Having you been talking to a friend lately, only to have the conversation constantly interrupted as one or both of you grab for your phone?

While we know this isn’t polite behavior, many of us do it anyway. I looked into why this was and found there are three distinct triggers that go off inside of us and have us scrambling to unlock our phone screen.

1. Boredom Phone Scrolling

I first really noticed this phone phenomenon the last time I was in the waiting room at our doctor's office.

I watched as a patients would come in, checked in with the front desk and scroll through their phones while waiting for the receptionist to check them in. Most patients were on social media before they were done with the front desk.

This avoidance of even a second of boredom has become a common feature found amongst crowds and may in fact be killing our creativity. So maybe the next time you have to wait for a bit, actively try out some boredom - see where your thoughts take you. Or, try having a conversation with the person next to you.

2. Trained To Respond

Pavlov's dogs were trained to salivate when a bell rang. It’s not a stretch to say that our phone’s notification sound exercises the same effect on us.

Even more noticeable (since we aren’t great at seeing our own problems) is when our children are obviously trained to respond to every sound their phone makes. Problem is, the social media notification teens are likely responding to can have a detrimental effect on their self-esteem.

One easy way to start breaking yourself of this habit is to turn off all notification sounds except for phone calls and texts. This should result in fewer interruptions and more quality face-to-face time.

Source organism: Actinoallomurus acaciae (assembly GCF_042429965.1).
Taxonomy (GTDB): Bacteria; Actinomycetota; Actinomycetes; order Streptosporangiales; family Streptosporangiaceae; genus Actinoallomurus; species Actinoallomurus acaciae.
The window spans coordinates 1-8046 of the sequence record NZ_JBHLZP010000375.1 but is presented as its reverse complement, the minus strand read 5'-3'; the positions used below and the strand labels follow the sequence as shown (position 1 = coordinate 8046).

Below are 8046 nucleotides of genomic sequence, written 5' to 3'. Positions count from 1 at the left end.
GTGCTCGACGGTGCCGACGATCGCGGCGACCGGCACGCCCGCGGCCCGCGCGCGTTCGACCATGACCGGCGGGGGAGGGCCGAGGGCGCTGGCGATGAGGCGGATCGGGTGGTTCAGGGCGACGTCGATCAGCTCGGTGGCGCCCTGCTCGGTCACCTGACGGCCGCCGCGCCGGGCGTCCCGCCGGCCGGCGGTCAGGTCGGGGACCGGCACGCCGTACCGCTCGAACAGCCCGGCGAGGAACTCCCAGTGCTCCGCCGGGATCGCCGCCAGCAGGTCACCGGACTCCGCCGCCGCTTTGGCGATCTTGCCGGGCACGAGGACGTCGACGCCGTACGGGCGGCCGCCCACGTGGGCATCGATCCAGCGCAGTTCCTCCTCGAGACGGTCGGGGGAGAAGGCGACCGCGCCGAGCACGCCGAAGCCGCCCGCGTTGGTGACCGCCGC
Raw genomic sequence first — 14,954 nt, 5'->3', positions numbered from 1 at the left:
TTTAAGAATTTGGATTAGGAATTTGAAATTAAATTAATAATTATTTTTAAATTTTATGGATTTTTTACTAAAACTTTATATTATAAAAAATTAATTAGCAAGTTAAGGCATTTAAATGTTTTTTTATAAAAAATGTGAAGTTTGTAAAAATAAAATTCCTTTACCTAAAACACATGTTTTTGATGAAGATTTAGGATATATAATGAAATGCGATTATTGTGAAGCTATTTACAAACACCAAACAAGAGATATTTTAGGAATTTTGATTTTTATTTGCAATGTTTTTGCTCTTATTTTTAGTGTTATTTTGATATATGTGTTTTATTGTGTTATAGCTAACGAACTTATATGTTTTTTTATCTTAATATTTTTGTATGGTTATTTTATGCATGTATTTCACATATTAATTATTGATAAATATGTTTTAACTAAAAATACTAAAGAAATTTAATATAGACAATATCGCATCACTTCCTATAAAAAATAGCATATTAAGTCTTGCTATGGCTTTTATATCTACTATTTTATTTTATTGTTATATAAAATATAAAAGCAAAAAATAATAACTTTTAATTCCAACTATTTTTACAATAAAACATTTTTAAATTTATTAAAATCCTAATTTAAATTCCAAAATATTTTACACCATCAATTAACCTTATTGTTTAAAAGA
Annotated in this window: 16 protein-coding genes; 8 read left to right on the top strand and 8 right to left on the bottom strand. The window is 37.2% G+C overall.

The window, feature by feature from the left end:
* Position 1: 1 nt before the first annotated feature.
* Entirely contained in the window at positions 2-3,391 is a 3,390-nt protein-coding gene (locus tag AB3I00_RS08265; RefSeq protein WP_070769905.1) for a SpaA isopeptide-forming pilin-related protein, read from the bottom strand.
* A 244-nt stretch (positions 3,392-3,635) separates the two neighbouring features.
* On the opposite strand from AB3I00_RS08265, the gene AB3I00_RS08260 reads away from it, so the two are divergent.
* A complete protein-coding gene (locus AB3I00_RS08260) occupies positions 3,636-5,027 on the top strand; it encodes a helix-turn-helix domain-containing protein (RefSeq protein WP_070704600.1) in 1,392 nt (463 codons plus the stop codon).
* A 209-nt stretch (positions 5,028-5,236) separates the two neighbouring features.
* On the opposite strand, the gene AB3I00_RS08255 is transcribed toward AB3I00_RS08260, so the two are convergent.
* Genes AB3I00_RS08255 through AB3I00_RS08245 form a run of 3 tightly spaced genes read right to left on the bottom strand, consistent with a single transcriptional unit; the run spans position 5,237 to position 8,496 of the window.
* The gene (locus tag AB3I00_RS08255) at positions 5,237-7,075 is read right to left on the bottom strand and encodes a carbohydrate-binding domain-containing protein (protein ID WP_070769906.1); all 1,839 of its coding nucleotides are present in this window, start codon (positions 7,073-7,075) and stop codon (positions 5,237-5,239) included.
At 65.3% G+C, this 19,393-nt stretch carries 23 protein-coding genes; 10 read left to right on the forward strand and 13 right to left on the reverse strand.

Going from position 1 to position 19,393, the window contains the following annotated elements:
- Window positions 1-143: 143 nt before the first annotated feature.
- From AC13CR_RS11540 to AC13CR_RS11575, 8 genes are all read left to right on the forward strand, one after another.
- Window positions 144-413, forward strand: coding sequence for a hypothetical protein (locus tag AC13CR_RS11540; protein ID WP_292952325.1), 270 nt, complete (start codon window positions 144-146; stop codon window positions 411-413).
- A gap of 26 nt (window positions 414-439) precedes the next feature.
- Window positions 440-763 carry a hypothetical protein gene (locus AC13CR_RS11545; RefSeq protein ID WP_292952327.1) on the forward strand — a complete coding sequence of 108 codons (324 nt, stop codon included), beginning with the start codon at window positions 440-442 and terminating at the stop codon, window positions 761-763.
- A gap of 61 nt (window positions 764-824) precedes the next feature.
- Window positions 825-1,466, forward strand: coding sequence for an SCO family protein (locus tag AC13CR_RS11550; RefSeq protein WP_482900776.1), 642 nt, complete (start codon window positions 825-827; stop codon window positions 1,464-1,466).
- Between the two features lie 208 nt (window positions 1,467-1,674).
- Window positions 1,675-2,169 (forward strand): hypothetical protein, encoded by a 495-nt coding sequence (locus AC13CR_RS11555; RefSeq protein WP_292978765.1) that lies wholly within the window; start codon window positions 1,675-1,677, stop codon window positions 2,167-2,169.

3. Fear Of Missing Out

The fear of missing out (or FOMO) isn’t a phenomenon restricted to teens and millennials, though recent news makes it out like it is the case. We older adults feel it as we join a conversation, only to realize we missed out on the first ⅔ and no one want’s to fill us in.

However, with technology’s connectivity, we can stay plugged in all the time -- whether we should or shouldn’t be.

Much like with notifications, our fears of missing some big piece of news (or worse, being the last to know) keeps us on the scramble for our phones.

To break this habit, you may need to take a break from different aspects of social connectivity. No need to go announcing it on Facebook, but quietly take some time off from the social media you find yourself engaging in the most.

Once you recognize what’s triggering you to always have your phone in your palm, the sooner you can change the behaviors you don’t like.

Author's Bio: 

Tyler enjoys going to the mountains near his home in Draper, Utah to connect with his wife and children through camping, hiking, and quality time together. When he isn’t rebooting in the outdoors, he shares his fatherly experiences with the world through writing and creative designs. Tyler shares the ups and downs of family life and the solutions he’s found through lengthy research and involvement in the industry and his own experiences to help parents everywhere. Follow Tyler on: Twitter | LinkedIn